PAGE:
MODE OF LEVYING TAXES. All freeholders in this State are required by law to give in lists of their rateable estate, such as horfes, horned cattle, cultivated and uncultivated land, houses, shipping, all forts of riding-carriages, clocks and watches, filver plate, money at intereft, &c. and of their polls, including all males between fixteen and seventy years of age, unless exempted by law, to persons appointed in the respective towns to receive them, on or before the 20th of August annually. Thele are valued according to law, arranged in proper order, and sent to the General Affembly annually in May.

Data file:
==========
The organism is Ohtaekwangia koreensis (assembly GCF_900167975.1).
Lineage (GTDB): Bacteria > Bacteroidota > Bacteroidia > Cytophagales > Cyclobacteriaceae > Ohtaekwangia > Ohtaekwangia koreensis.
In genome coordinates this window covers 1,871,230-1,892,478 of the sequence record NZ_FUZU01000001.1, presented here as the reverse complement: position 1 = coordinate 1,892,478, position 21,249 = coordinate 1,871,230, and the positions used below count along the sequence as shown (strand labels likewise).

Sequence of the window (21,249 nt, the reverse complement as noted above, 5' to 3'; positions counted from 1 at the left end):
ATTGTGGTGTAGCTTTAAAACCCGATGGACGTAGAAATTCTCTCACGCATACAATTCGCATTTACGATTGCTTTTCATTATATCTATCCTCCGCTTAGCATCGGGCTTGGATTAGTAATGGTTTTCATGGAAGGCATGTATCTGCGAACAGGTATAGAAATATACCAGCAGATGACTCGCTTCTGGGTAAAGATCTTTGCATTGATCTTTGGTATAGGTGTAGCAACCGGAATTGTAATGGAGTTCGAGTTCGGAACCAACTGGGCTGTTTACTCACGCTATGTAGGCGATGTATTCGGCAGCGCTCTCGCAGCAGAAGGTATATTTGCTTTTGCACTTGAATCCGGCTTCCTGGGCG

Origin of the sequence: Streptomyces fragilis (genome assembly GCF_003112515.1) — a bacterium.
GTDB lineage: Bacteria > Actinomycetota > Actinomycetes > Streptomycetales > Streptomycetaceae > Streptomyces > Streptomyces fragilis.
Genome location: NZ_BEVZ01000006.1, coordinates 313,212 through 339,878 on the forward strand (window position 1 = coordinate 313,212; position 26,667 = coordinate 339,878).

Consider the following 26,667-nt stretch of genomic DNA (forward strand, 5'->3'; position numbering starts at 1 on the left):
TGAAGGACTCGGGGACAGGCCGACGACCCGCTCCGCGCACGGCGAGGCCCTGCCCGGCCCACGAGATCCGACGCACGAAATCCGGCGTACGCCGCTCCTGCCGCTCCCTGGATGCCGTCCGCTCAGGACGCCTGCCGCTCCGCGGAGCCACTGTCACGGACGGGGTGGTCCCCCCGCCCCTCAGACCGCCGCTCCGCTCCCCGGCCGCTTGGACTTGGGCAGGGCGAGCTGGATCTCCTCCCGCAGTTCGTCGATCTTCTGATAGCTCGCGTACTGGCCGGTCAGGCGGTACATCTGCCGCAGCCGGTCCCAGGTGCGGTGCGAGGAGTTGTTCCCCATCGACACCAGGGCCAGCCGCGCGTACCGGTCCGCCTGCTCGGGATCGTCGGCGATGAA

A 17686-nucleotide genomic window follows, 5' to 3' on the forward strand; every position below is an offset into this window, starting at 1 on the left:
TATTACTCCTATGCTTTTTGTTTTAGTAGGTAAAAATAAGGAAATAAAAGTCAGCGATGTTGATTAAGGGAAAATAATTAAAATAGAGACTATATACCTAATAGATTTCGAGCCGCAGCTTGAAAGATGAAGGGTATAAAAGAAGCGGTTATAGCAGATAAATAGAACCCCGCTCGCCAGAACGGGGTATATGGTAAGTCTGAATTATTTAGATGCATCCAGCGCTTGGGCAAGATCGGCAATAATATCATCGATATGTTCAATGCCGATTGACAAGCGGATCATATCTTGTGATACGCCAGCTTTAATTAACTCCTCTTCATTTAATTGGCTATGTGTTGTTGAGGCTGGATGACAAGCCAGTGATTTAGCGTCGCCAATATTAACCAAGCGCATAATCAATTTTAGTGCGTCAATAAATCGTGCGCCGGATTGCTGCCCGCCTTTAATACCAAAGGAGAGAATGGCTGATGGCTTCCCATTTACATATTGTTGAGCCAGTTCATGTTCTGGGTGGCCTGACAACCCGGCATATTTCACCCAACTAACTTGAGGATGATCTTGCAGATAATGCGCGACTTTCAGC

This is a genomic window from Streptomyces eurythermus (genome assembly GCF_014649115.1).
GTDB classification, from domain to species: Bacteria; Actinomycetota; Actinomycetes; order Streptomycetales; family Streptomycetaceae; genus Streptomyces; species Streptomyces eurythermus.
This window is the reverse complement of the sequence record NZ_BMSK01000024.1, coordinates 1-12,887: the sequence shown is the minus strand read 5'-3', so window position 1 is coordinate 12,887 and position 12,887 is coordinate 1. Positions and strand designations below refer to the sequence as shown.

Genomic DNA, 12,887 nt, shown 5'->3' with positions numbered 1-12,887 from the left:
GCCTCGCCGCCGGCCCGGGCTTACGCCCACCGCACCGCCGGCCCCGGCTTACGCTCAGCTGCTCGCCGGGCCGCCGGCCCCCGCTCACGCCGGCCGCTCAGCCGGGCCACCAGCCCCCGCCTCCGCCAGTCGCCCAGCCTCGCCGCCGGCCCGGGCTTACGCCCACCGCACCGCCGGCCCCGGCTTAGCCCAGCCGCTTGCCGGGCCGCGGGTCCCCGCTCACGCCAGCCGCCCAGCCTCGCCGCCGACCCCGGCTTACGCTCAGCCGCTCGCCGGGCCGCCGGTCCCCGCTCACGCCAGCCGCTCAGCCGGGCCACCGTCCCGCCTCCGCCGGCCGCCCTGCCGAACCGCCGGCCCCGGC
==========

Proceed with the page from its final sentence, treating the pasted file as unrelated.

The sum total of the list of the polls and rateable estate of the inhabitants of Connecticut, as brought in to the General Assembly in May 1787, was as follows :

£. Sum total of the fingle list

1,484,901 6 4 Aflefsments

47,790 9 One quarter of the four-folds

1,176 9 4

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Total 5.1,533,867 18 58